Archive for May 2012

The trouble with experts

May 31, 2012

I don’t know everything.  There, I’ve finally said it – there are things which I simply don’t know.  I don’t know how to perform open heart surgery, I don’t know how to land an aeroplane in an emergency and I don’t know how to make Piers Morgan likeable.

I don’t feel bad about this lack of knowledge though, because for all the things I don’t know (except the latterly mentioned Piers Morgan conundrum) there are other people out there who do know how to do these things.  For each of these problems and for many, many others there are experts who have spent their lives (or at least 10,000 hours) learning about a specific topic and becoming the people who deliver solutions.

And then on the other hand are those people who speak with authority on subjects, yet have little to substantiate their attitudes and opinions.  Admittedly this is more of an immediate issue when faced with heart surgery or a descending 747, but in the less extreme world of local government these individuals have the ability to cause more pain, confusion and blockages than a street bought burrito after a night out.

I will use a recent experience to demonstrate my point here, but please don’t think this is confined to any single field of work; these people and attitudes permeate every service and level of local government. (more…)

Eric Pickles is at it again

May 30, 2012

Ever the politician

It has been a while since the mighty Eric Pickles has raised the ire of the WLLG team. This has not been for want of trying. Mr Pickles’ latest thoughts of multi-culturalism raised a curious eyebrow, his entreaty to business people to work harder made us wonder if he had simply forgotten he wasn’t talking about local government that day, his re-announcement of the business rates changes mildly distracted us, and his obsession with street parties and flags keeping us amused if not informed.

But whilst Mr Pickles might have been characteristically provocative in his speech (something which we actually value here at WLLG) the simple fact is that the DCLG has somewhat run out of policies, ideas and general announcements. Even the Queens Speech was a largely DCLG free zone.

All this was to change on Monday. With what announcement did the DCLG choose to make the political running you may ask? Well, this:

New council tax help for hard-working families and pensioners

Good news you might think and as the press release continues we find out that:

These reforms could allow councils to make up to a £20 reduction in the bill for a typical Band D property in England, or hold bills down by the same amount.

Amongst some sensible reforms (finally, individuals can pay their council tax over 12 equal instalments ending the ‘put it all into 10 months’ nonsense) the Government was particularly keen to emphasise this £20 reduction they are freeing up local authorities to provide through their technical changes. This money is freed up by giving:

Councils greater local flexibility to choose to waive special tax relief on second homes and empty homes, allowing councils to use the monies to keep the overall rate of council tax down. This would allow a £20 saving on a Band D council tax bill for ordinary families. There will be no requirement for councils to make any changes, if they do not wish.

So, why on earth did this seemingly innocuous announcement raise the ire of the WLLG team?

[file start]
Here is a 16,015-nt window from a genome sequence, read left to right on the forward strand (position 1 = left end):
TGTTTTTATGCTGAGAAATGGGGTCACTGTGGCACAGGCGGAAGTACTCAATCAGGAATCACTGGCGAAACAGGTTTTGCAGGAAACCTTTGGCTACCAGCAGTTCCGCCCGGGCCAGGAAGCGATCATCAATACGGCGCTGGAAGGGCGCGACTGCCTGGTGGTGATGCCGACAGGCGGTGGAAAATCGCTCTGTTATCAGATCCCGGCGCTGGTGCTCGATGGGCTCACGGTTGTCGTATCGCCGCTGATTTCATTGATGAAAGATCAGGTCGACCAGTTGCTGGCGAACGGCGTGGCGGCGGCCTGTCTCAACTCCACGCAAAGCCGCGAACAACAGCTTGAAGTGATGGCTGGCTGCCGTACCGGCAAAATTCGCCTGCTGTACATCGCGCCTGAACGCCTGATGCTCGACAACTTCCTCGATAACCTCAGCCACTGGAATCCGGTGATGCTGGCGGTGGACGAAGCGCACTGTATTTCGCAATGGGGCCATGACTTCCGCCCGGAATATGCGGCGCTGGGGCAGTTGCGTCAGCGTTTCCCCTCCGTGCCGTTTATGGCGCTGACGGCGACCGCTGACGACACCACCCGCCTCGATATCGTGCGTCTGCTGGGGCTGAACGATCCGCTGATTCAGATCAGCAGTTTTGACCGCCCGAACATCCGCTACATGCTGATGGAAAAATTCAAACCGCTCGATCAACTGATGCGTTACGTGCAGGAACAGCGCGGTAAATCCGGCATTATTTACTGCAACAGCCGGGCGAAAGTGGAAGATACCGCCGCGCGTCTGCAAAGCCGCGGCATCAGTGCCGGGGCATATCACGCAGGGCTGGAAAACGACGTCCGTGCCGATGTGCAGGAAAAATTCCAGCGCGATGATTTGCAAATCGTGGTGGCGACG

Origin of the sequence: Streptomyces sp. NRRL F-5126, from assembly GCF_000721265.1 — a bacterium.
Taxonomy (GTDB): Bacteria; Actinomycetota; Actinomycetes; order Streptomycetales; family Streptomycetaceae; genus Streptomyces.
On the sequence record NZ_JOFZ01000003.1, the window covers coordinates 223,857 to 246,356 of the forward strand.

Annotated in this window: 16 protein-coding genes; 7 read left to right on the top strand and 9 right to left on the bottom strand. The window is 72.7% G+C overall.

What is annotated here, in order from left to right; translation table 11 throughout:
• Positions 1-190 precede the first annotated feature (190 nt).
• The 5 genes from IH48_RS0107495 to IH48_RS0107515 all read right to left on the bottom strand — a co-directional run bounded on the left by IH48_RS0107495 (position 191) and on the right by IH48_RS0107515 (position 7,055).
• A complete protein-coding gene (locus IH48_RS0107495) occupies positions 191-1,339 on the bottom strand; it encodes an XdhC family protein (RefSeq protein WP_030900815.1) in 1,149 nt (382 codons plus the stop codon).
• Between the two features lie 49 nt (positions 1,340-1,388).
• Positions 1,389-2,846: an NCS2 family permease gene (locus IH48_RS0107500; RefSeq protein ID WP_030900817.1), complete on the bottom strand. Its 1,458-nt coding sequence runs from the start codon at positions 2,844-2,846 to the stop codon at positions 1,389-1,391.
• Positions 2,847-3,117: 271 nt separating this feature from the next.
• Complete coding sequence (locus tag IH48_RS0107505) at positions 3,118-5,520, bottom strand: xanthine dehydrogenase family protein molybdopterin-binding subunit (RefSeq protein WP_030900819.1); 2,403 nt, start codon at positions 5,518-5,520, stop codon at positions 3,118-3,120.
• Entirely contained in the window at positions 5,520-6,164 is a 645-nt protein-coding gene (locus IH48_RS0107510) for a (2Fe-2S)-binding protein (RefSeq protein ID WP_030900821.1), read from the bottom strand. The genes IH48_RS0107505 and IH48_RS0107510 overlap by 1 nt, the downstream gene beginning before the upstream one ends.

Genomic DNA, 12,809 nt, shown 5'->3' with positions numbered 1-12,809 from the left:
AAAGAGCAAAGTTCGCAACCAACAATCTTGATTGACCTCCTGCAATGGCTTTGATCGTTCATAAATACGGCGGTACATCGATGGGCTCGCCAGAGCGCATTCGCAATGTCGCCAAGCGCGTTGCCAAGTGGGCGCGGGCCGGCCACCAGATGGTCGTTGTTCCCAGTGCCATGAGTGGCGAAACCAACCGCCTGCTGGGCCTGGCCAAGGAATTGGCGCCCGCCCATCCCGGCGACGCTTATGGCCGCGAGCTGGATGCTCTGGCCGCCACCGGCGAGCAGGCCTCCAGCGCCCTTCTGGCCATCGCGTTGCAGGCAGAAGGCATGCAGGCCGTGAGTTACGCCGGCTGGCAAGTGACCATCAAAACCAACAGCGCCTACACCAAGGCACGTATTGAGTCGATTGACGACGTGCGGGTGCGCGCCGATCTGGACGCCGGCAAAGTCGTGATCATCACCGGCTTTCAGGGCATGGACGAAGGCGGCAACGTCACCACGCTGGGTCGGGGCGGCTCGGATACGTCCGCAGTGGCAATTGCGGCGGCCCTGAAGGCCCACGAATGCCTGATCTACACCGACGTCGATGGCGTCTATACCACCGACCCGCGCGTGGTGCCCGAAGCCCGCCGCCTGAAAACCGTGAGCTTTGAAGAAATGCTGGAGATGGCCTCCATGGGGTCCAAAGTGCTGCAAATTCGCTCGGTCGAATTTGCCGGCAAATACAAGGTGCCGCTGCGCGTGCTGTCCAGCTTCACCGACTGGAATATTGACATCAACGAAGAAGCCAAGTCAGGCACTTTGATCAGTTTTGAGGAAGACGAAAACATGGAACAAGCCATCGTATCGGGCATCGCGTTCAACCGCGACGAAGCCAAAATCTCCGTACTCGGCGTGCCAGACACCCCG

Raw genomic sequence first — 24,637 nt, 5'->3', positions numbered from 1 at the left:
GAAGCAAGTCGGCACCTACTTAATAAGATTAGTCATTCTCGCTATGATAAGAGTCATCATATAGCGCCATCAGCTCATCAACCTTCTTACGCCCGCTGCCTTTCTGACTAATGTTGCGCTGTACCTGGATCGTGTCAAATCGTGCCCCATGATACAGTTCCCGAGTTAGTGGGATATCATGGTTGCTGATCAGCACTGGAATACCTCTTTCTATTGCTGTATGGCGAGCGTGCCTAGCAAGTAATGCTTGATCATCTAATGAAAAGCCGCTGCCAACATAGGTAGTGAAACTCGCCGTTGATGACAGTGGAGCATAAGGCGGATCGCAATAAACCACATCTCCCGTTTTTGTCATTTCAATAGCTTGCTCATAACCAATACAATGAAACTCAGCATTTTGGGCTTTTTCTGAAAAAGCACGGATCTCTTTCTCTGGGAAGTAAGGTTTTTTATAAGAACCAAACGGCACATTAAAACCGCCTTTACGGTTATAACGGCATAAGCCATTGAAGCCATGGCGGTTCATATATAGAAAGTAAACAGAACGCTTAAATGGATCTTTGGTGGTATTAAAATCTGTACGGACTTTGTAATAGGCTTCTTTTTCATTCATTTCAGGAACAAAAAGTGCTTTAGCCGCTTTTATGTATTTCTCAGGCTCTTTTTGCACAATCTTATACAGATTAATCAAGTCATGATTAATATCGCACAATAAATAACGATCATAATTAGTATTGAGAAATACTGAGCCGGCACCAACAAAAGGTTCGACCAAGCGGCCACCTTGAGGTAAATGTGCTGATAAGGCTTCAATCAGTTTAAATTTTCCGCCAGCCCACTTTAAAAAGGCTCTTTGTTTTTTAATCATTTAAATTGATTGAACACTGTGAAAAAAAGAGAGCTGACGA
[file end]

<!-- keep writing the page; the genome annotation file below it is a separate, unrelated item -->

Well, it was the sheer bare-faced cheek of it.

(more…)

Localgov – the movie

May 29, 2012

Last night I sat down at the computer with the express intention of writing an insightful post looking at the rivalries and relationships apparent at each and every level of local government and the differences between these at each level of local government. However, an episode of Game of Thrones and a spousal insistence upon a Big Bang Theory marathon drained me somewhat, so I have instead decided to share a classic game played between myself and colleagues.

It’s a simple one: simply choose a topic (in our case local government) and a theme (today’s is movies) and mash them up; voila! We’d love you to join in too – either leave them in the comments below or tweet using #lgovmovies.

Here are some starters for ten:

  • Eric in Wonderland
  • Batman – The Dark Knight’s annual Returns
  • The Empire Strikes over pensions
  • Mad Max 3 – Beyond the DCLG-dome
  • Dispicable MP
  • Grant Shapps and the Chamber of Secrets (more…)

It’s the people stupid

May 28, 2012

Are they truly smiling or just complying?

How many times have we heard the spiel from a consultant or a new Chief Executive promising us that a new structure, new way of working, new computer system or new approach to reviewing the local authority will deliver the savings or improved service we need?

The answer of course is many many times.

As regular readers of this blog will know we are generally fairly sympathetic to this approach. Too often local government is trapped in the belief that we should just continue to do things the way we always have and there is a lot to learn by considering problems from a different point of view or by applying sensibly thought through management tools and techniques. At the same time we get trapped in our management silos and forget that the main aim of the work we do is to serve our customers.

Indeed, sometimes the change is useful even if it is not perfectly designed as just the act of changing things can be beneficial.

However, over the past few months I have been reflecting on the changes we’ve tried to make in our local authority and the one deciding factor in each case of success, and indeed each of failure, has been the people involved. Perhaps, the hardcore systems thinkers amongst you will be shouting at this screen that if that is the case then we’ve obviously chosen the wrong solution to implement or simply not done it properly. My observation is based on nothing but anecdotal evidence but to me it seems that the people involved, especially at management level, are just as important, if not more so.

This should not be a surprise really. We all know who the really good people are in local government and have a pretty good idea who the poor ones are too. However, what was a surprise was how absolutely the staff involved influenced the success or otherwise of the work.